Book Review - (2016) Volume 4, Issue 3

Leadership as a Service: A New Model for Higher Education in a New Century – A Book Review

Paul Andrew Bourne*
Department of Graduate Education and Leadership, Northern Caribbean University, Mandeville, Jamaica
*Corresponding Author: Paul Andrew Bourne, Department of Graduate Education and Leadership, Northern Caribbean University, Mandeville, Jamaica, Tel: +1876-618-165 Email:

Abstract

Leadership as service is a scholarly text written with the same scientific rigor, deductions and inferences as required for a scientific publication. The book is more than sets of theoretical abstractions, constructions and idealistic perspectives as there were a plethora of practical perspectives drawn from the author’s experience as an educator and president of a university along with those of practitioners in the private and public sectors. It is a master piece of poetry (using metaphors), insights into the issue of leadership at higher educational institutions and a balanced account of the science and art of leadership. Although the text is primarily around educational leadership, Farnsworth broadens the perspective to make it a discourse of issues in leadership, challenges in leadership to include higher educational institutions, effective leadership, historical features on leadership, and a justification for a new paradigm in educational leadership, particularly higher education. The book is a succinct analysis of educational leadership at higher educational institutions in the USA, while contextualizing the matter beyond that space to the world, including providing a rationale for servant-centered leadership in both private as well as public sector organizations.

Keywords: Leadership; Society; Education; Organization; Global world

Introduction

Leadership as service is a scholarly text written with the same scientific rigor, deductions and inferences as required for a scientific publication. The book is more than sets of theoretical abstractions, constructions and idealistic perspectives as there were a plethora of practical perspectives drawn from the author’s experience as an educator and president of a university along with those of practitioners in the private and public sectors. It is a master piece of poetry (using metaphors), insights into the issue of leadership at higher educational institutions and a balanced account of the science and art of leadership. Although the text is primarily around educational leadership, Farnsworth broadens the perspective to make it a discourse of issues in leadership, challenges in leadership to include higher educational institutions, effective leadership, historical features on leadership, and a justification for a new paradigm in educational leadership, particularly higher education. The book is a succinct analysis of educational leadership at higher educational institutions in the USA, while contextualizing the matter beyond that space to the world, including providing a rationale for servant-centered leadership in both private as well as public sector organizations. In leadership by service, the author squarely confronts the traditional paradigm of leadership in higher education and warns against the embedded pitfalls, guides against making them and channels a transformational thinking that is critical to contemporary society. The book addresses certain themes such as:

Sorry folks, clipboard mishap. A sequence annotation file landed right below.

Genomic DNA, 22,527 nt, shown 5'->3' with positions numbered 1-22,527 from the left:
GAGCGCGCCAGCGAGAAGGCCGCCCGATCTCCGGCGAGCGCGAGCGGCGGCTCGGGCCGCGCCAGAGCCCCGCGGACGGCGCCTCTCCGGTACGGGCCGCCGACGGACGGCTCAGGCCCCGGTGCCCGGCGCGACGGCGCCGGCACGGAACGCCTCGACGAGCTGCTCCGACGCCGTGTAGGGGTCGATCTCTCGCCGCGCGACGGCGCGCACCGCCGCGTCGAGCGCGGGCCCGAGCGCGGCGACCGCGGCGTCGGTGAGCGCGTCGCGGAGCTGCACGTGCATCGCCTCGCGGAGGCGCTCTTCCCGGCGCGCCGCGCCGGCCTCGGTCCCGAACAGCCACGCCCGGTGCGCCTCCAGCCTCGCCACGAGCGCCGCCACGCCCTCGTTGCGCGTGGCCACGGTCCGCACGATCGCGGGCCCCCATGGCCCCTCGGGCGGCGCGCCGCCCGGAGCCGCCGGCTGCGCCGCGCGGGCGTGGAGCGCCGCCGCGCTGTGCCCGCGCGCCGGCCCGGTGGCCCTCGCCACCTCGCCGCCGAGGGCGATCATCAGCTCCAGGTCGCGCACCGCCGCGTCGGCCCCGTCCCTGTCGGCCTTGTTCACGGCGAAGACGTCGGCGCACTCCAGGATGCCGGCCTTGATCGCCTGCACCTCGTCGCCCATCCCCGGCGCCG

• The need for new leadership;

• Leadership as a quest to serve;

• Lessons from the wisdom traditions;

• Shaping a syncretic leadership;

• Shaping the vision;

• Hearing every voice;

• Renewing the social contract;

• Empowering toward service;

• Redesigning higher education;

• Trust and consensus during change;

• Organizing for service;

• Leading as learning;

• Barriers to leadership as service; and

• Leadership for a new century.

The purpose of the book is to provide a guide (road map) for new prospective leaders in higher education as a result of the personal challenges experienced by the writer as a principal for a tertiary level educational institution.

Farnsworth contends that the traditional approach to leadership— autocratic, Laissez-Faire, participatory leadership styles, et cetera—is mostly about a power-over people paradigm and this has fundamentally changed over the last decade. The new organization is a collective unit of many players with the leader being only one in a complex social system. Within the context of the collective human relations that exists in an organization, Farnsworth opines that empirical studies, his experiences, and other educators and CEOs have shown that entities in which the leader employs power-with, performance is higher and the leader oftentimes is catapulted to the point of stardom. While he argues that leaders are faced with a plethora of challenges in trying to balance the personal interests of academic staffers and that of the public, he contends that a fall in admissions at higher educational institutions is an indication that entities are not meeting the needs of the consumer. Farnsworth postulates that people are demanding an educational product that fits within their budget, time – work schedule -, and that what is traditionally offered by higher educational organizations is not meeting the outside demands of the social or business world. This explains Farnsworth’s statement that “It is time for a new approach to leadership in higher education in America” [1], indicating that low admissions at higher educational organizations is a clear message to those entities that they are not meeting prospective students’ expectations in this new global world.